Ruminations and recipes from a small kitchen in a big city.


Oh no, not the dog ...

Some books just disappear. Then they resurface, years later.

I found A Man About a Dog, by Alec Coppel, in the back of a dim, dark secondhand shop (which oddly, or perhaps not so oddly, reminded me of the shop in The Painted Mirror episode of iconic 1970s horror series 'Night Gallery'). Published in London in 1947, the slim volume was in brand new condition and had probably sat untouched on a shelf for sixty years until its owner died.

The story:

Clive, a psychiatrist, is married to Storm, who has a lover, Bill. Storm also has a Scottish terrier, Montgomery:
'Montgomery was quite a lad. Jet black, relieved only by that flash of scarlet tongue, as worn by all the best Scotties, slightly protruding through the teeth.'
Clive catches Storm and Bill in the act. Storm storms off, and Clive takes Bill at gunpoint to a place whose location is not revealed to the reader, or to Bill for that matter. Here, Clive restrains Bill via an ankle chain for some months, until speculation about his disappearance dies down sufficiently that he can be dispatched. For this purpose, Clive has an idea for a perfect murder: an acid bath.

So he tries it out.

On Montgomery.

Then he puts it into human practice.

On Bill.

But Storm is still on the scene, unaware of Bill’s fate. When she taunts Clive about other affairs, Clive produces Bill's teeth (his only remains) on a string and places them around her neck, telling her what he has done.

Clive then discovers a hidden microphone in the room, and mistakenly believes his game is up. As a last murderous act, he dilutes Storm's hot bath with enough acid to do to her what he did to Montgomery and Bill, while she is changing in her bedroom. In the penultimate scene, Storm drops her negligee to the floor, and poses one leg over the bath, about to step in.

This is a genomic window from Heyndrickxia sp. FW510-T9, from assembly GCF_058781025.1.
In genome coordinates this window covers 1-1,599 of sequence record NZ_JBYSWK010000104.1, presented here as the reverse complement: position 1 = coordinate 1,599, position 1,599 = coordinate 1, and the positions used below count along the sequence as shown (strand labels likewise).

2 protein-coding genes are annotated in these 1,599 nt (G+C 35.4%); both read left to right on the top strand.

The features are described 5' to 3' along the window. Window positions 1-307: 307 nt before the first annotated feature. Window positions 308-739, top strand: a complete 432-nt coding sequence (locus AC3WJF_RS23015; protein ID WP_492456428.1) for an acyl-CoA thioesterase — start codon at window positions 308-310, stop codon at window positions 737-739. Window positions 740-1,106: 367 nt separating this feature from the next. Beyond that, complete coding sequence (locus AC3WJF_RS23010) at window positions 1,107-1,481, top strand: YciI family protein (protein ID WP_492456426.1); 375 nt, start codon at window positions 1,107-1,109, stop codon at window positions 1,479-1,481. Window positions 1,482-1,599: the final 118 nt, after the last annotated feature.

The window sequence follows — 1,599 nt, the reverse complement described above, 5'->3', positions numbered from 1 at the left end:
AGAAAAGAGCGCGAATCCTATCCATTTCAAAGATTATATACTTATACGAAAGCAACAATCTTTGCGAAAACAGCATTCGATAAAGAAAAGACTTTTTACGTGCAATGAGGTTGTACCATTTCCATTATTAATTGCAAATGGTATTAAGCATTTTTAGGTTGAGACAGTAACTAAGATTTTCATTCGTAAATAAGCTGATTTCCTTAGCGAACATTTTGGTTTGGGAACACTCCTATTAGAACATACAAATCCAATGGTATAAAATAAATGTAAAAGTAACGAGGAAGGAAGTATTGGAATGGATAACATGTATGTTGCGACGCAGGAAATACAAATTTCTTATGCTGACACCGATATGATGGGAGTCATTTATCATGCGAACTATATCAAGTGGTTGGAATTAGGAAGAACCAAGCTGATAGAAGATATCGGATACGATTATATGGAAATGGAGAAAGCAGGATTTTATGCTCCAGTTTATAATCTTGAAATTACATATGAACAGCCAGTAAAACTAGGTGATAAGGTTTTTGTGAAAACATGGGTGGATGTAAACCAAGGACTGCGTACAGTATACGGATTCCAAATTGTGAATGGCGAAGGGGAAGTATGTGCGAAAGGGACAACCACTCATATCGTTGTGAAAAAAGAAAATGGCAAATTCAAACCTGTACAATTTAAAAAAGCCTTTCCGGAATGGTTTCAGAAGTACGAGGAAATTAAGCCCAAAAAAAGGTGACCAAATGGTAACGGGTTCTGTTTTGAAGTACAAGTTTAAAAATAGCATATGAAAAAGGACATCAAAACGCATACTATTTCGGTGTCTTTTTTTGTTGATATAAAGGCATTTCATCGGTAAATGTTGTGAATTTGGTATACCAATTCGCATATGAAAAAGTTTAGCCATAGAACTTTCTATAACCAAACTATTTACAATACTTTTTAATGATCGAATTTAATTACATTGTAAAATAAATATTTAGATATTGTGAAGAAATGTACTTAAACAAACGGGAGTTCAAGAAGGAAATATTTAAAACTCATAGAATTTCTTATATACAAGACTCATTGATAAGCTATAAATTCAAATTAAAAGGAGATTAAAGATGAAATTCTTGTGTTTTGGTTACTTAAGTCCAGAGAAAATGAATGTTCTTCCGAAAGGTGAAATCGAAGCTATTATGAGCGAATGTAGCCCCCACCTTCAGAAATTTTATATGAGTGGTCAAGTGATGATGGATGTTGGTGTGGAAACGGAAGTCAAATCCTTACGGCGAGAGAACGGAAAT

And then a bell rings downstairs ...


A Man About a Dog, by Alec Coppel
Published by George G. Harrap, 1947, London

Don’t ask for it in your bookshop. Or your library. It disappeared years ago. I may have the only copy left. As far as reading goes, this kind of over-the-top horror, which is really black comedy, doesn’t so much rekindle an interest in reading as pour petrol on a raging fire. Quick! Get me another one!


Born in Melbourne, Alec Coppel attended Wesley College, where his English master might well have remarked on the correlation of the colour of Alec’s uniform and the nature of his prose. Coppel dropped out of medicine at Cambridge and wound up in Los Angeles, co-writing Hitchcock’s Vertigo among other films. A Man About a Dog was filmed as Obsession (released as The Hidden Room in the US) in 1949.


Dr. Alice said...


The DOG?! (Interestingly, I bet the reaction of many is to shrug off the murder but get indignant about the poor doggie. I am one of those many.)

I'm going to spend my upcoming vacation reading some good old-fashioned escapist literature. I've never read "She" or "The Thirty-Nine Steps" - or "A Man About a Dog." Time to rectify this.

Melbourne Girl said...

Me too Dr Alice. The dog angle will get me every time

kitchen hand said...

Yes, it's something to do with the noble human instinct to protect the weaker first. And Bill was a sentient being aware of his guilt. (How that makes him deserve to be melted by acid I have yet to work out!)